June 14, 2018
Celebrating Important Progress for Virginia Workers and Families
When Governor Northam signed a budget that included Medicaid expansion on June 7, it was the culmination of years of work by hundreds or even thousands of Virginians, and will mean real improvements in the lives of hundreds of thousands of Virginia workers and families. Medicaid expansion has been at the center of Virginia policy debate for six years, and The Commonwealth Institute has been highlighting the benefits of this policy all along.
When Medicaid expansion is implemented, no later than January 1, 2019, nearly 400,000 people in Virginia will be eligible for health insurance through the program. This increase in insurance coverage is because Virginia’s strict Medicaid eligibility with regard to income will be a thing of the past.
For decades, many people in Virginia were not eligible for health insurance through Medicaid even if they were below the federal poverty level. This included many disabled adults and working parents. Childless adults were not eligible no matter how little money they made.
Maintaining eligibility was especially a highwire act for working parents as Medicaid eligibility varied by locality. If a working mother lived in Charlottesville and earned $10,500 a year, she would be eligible for Medicaid. But if she moved to the surrounding county of Albemarle where the maximum allowable income was $7,956 a year, she would suddenly be without health insurance. And parents in the majority of localities in Virginia could only make up to $6,720 before losing their health coverage.
Expanding Medicaid gets rid of this complicated system for working parents in Virginia. Now, Virginia will have one statewide eligibility level. Working parents in a family of three will be able to earn up to $28,676 a year (in 2018) without fear of losing eligibility no matter where they live.
As TCI and the Virginia Poverty Law Center highlighted in How Medicaid Works: A Chartbook for Understanding Virginia’s Medicaid Insurance and the Opportunity to Improve It, many groups will be helped by Medicaid expansion. This includes more than 12,000 veterans who will gain access to primary or supplemental health insurance through Medicaid, workers within key sectors of the state’s economy, and communities of color.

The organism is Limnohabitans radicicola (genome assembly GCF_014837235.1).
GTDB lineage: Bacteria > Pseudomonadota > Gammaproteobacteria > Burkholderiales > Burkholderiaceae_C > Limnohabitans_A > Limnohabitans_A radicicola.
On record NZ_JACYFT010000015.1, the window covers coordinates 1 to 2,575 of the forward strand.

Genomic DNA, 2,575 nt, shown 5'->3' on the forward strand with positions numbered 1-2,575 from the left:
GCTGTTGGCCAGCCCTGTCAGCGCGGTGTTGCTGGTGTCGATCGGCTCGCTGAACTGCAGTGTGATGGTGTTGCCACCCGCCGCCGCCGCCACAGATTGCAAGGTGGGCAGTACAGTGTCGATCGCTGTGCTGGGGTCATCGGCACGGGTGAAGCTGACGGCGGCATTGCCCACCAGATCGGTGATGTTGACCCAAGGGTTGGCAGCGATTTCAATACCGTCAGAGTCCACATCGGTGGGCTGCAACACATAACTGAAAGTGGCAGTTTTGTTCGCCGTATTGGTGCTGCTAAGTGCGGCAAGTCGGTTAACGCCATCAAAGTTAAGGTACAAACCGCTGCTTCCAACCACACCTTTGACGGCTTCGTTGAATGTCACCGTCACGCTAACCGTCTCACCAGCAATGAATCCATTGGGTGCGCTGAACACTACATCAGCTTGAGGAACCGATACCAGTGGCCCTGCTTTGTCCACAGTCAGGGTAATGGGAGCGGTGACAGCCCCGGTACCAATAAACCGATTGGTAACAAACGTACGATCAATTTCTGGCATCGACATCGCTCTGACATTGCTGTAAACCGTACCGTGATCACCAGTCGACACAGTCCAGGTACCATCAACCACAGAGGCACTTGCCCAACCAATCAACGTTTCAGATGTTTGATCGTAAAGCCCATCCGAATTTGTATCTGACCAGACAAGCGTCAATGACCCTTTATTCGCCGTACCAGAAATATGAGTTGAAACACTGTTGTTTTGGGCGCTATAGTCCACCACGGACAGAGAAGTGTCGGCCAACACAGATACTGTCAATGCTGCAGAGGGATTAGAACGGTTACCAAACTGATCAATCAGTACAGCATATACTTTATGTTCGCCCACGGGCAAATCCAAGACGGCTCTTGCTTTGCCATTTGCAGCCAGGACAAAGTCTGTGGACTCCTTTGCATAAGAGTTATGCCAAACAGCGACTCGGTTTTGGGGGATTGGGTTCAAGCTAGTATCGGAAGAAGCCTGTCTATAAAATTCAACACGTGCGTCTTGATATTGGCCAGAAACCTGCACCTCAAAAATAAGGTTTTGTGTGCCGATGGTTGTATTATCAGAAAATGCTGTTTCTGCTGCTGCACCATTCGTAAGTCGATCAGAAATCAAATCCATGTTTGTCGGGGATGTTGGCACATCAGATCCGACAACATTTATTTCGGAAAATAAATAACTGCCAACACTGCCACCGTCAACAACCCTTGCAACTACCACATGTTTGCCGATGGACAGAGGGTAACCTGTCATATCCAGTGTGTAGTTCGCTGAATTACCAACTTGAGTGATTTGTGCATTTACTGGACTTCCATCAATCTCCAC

With increased eligibility for health insurance, Virginia is likely to regain its status of having below-average uninsured rates. In 2013, Virginia’s uninsured rate was below that of the United States as a whole – 12.3 percent compared to 14.5 percent. While Virginia’s uninsured rate decreased between 2013 and 2016, due to lack of Medicaid expansion Virginia had a slightly higher rate of residents without health insurance in 2016 compared to the U.S. Surrounding states that had expanded Medicaid had much larger decreases in their uninsured rates. When the 2019 health insurance data is available in 2020, we should see a large drop in the number and share of Virginians who are uninsured.
Beyond the uninsured rate, Medicaid expansion will have other positive impacts on the commonwealth. Not only will expansion support approximately 18,000 jobs, but those who gain health insurance through Medicaid will likely find it easier to look for and secure employment, and do better in their jobs.
In accepting federal dollars and adopting a provider assessment to pay for expansion, the state will save around $370 million dollars over the next two years – savings that are being used for increased investments in mental health services, and pay raises for teachers, some law enforcement, and behavioral health staff.
Medicaid expansion is a great example of how policy has direct impacts on people. It may also be the most significant step towards economic opportunity that Virginia has taken in years – just one reason that lawmakers who were once opposed to expansion had a change of heart. The long-term advocacy by constituents and lawmakers, and the recent change of heart by some, will change the lives of people in every legislative district and every locality across the commonwealth.
The budget and its inclusion of Medicaid expansion is a victory to be celebrated. But the work continues, and there will be more victories to celebrate as people enroll and access quality health care, and Virginia becomes a healthier, more prosperous state for all.